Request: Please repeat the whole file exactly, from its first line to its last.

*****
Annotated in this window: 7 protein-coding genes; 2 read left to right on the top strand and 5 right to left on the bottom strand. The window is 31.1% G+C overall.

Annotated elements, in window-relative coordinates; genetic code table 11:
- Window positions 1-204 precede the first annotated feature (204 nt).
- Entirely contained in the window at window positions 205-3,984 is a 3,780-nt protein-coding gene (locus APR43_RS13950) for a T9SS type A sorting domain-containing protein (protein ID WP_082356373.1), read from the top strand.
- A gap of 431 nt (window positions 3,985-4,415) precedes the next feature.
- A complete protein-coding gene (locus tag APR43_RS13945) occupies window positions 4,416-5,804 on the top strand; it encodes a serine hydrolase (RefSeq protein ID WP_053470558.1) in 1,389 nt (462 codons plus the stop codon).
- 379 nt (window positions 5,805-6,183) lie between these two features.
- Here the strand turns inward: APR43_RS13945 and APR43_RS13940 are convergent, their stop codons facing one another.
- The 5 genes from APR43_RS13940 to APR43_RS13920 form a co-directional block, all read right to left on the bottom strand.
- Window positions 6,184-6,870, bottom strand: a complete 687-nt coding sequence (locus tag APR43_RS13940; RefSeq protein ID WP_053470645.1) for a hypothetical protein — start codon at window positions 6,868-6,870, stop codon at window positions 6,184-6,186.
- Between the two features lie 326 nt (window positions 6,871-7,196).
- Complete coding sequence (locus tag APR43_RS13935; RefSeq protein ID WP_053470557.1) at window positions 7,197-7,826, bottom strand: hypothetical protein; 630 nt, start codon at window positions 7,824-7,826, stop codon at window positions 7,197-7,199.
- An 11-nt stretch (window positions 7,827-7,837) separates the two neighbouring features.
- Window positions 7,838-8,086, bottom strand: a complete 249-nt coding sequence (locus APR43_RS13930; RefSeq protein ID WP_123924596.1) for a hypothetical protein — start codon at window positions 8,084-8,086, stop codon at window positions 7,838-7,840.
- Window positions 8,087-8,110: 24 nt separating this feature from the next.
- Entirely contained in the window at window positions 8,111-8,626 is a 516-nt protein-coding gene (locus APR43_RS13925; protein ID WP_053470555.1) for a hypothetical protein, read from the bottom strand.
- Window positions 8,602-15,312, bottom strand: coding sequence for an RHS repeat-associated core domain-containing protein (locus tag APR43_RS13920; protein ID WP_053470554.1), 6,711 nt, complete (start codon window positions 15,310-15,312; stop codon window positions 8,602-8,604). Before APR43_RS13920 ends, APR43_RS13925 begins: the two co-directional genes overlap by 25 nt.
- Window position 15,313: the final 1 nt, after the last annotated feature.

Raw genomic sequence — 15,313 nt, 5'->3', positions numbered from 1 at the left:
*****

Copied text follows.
Annotated in this window: 7 protein-coding genes; 2 read left to right on the top strand and 5 right to left on the bottom strand. The window is 31.1% G+C overall.

Annotated elements, in window-relative coordinates; genetic code table 11:
- Window positions 1-204 precede the first annotated feature (204 nt).
- Entirely contained in the window at window positions 205-3,984 is a 3,780-nt protein-coding gene (locus APR43_RS13950) for a T9SS type A sorting domain-containing protein (protein ID WP_082356373.1), read from the top strand.
- A gap of 431 nt (window positions 3,985-4,415) precedes the next feature.
- A complete protein-coding gene (locus tag APR43_RS13945) occupies window positions 4,416-5,804 on the top strand; it encodes a serine hydrolase (RefSeq protein ID WP_053470558.1) in 1,389 nt (462 codons plus the stop codon).
- 379 nt (window positions 5,805-6,183) lie between these two features.
- Here the strand turns inward: APR43_RS13945 and APR43_RS13940 are convergent, their stop codons facing one another.
- The 5 genes from APR43_RS13940 to APR43_RS13920 form a co-directional block, all read right to left on the bottom strand.
- Window positions 6,184-6,870, bottom strand: a complete 687-nt coding sequence (locus tag APR43_RS13940; RefSeq protein ID WP_053470645.1) for a hypothetical protein — start codon at window positions 6,868-6,870, stop codon at window positions 6,184-6,186.
- Between the two features lie 326 nt (window positions 6,871-7,196).
- Complete coding sequence (locus tag APR43_RS13935; RefSeq protein ID WP_053470557.1) at window positions 7,197-7,826, bottom strand: hypothetical protein; 630 nt, start codon at window positions 7,824-7,826, stop codon at window positions 7,197-7,199.
- An 11-nt stretch (window positions 7,827-7,837) separates the two neighbouring features.
- Window positions 7,838-8,086, bottom strand: a complete 249-nt coding sequence (locus APR43_RS13930; RefSeq protein ID WP_123924596.1) for a hypothetical protein — start codon at window positions 8,084-8,086, stop codon at window positions 7,838-7,840.
- Window positions 8,087-8,110: 24 nt separating this feature from the next.
- Entirely contained in the window at window positions 8,111-8,626 is a 516-nt protein-coding gene (locus APR43_RS13925; protein ID WP_053470555.1) for a hypothetical protein, read from the bottom strand.
- Window positions 8,602-15,312, bottom strand: coding sequence for an RHS repeat-associated core domain-containing protein (locus tag APR43_RS13920; protein ID WP_053470554.1), 6,711 nt, complete (start codon window positions 15,310-15,312; stop codon window positions 8,602-8,604). Before APR43_RS13920 ends, APR43_RS13925 begins: the two co-directional genes overlap by 25 nt.
- Window position 15,313: the final 1 nt, after the last annotated feature.

Raw genomic sequence — 15,313 nt, 5'->3', positions numbered from 1 at the left: